As governments, corporations and civil society confront the mounting data and reporting detailing the impact of climate change on the health of societies and ecosystems, the enormity of the challenge the climate crisis presents is often a barrier to action. 

This session brings together international and local artists, writers and performers to offer a different lens through which to view and tackle climate change. It will explore how art, in its many forms, can potentially change the conversation and offer new solutions to the climate stalemate.

Ronda Clarke


Ronda Clarke is a Nyikina woman born and raised in Derby, Western Australia. Ronda works with the Aboriginal Health Council of Western Australia (AHCWA) and has been involved with the creation and development of visual art as part of submissions to government inquiries, including the Western Australian Government's inquiry into climate change and health. Aboriginal Community Controlled Health Services across Western Australia wanted a painting to communicate their concerns to governing bodies, which Ronda illustrated following a workshop of ideas.

Ronda has now started another journey within AHCWA as the Mappa Project Manager. Mappa is a free-to-use online mapping platform developed to address the lack of clarity (at all levels) in regards to health care services being delivered across rural, remote, very remote and metro regions throughout Western Australia.

Janet Laurence


Exploring notions of art, science, imagination, memory, and loss, Janet Laurence’s practice examines our physical, cultural and conflicting relationship to the natural world through both site specific, gallery and museum works. Her work reminds us that art can provoke its audience into a renewed awareness about our environment.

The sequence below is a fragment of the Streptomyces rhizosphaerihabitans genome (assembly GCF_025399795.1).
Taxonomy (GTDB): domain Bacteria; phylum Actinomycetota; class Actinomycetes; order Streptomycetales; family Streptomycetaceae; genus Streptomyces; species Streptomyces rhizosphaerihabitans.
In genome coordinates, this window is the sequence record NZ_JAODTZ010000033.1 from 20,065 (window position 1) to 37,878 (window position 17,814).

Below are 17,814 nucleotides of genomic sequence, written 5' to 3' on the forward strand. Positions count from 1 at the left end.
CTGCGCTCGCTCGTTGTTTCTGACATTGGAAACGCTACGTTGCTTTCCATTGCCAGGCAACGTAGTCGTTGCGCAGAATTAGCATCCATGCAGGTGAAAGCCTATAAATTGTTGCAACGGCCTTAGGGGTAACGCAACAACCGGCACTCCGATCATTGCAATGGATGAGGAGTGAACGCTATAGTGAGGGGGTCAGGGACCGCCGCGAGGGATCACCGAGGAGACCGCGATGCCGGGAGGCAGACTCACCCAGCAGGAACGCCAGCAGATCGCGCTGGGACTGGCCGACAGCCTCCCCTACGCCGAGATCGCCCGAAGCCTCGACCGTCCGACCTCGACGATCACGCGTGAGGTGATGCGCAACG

Laurence has been a recipient of Rockefeller, Churchill and Australia Council Fellowships, and the Alumni Award for Arts, UNSW. Laurence was a Trustee of the Art Gallery of NSW, a former Board Member of the VAB Board of the Australia Council, was Visiting Fellow at the NSW University Art and Design, and the 2016/2017 Hanse-WissenschaftKolleg (HWK) foundation fellowship. She was the Australian representative for the COP21/FIAC, Artists 4 Paris Climate 2015 Exhibition.

V (formerly Eve Ensler)


V (formerly Eve Ensler) is the Tony award-winning playwright and author of the Obie award-winning, theatrical phenomenon The Vagina Monologues, translated into 48 languages and performed in 140 countries along with many other plays. She is the author of a number of books including her latest best sellers, The Apology, translated into more than 15 languages, and In the Body of the World as well as The New York Times best seller, I am an Emotional Creature. She starred on Broadway in The Good Body, and most recently Off-Broadway at Manhattan Theatre Club in the critically acclaimed, In the Body of the World. During the COVID-19 pandemic she helped create That Kindness: Nurses in Their Own Words presented by Brooklyn Academy of Music in accordance with theatres all across the country; a tribute to nurses during the COVID 19 pandemic. She’s currently writing the book and co-writing lyrics for a new musical, Wild, that will make its world premiere this December at The American Repertory Theater.  

She is founder of V-Day, the 23-year-old global activist movement which has raised over $120 million to end violence against all women (cisgender and transgender), those who hold fluid identities, nonbinary people, girls and the planet — and founder of One Billion Rising, the largest global mass action to end gender-based violence in over 200 countries, as well as a co-founder of City of Joy. She writes regularly for The Guardian.

Andrea Durbach


Andrea Durbach is Emeritus Professor and was Director of the Australian Human Rights Centre (now Institute), UNSW Law from 2004-2017.

Born and educated in South Africa, she practised as a political trial lawyer and human rights advocate, representing victims and opponents of apartheid laws. After leaving South Africa, Andrea initially worked as a solicitor in private practice before joining the Public Interest Advocacy Centre (PIAC) as Head of Legal Practice, subsequently becoming Executive Director. Andrea has held senior positions in the human rights field, including as Deputy Australian Sex Discrimination Commissioner (2011-2012) and has written on Indigenous rights and reparations, gender justice, public interest litigation, and health and human rights. She is a Foundation Fellow of the Australian Academy of Law and in 2013, was awarded the Australian Human Rights Commission Human Rights Law Award for her promotion and advancement of human rights in Australia through the practice of law.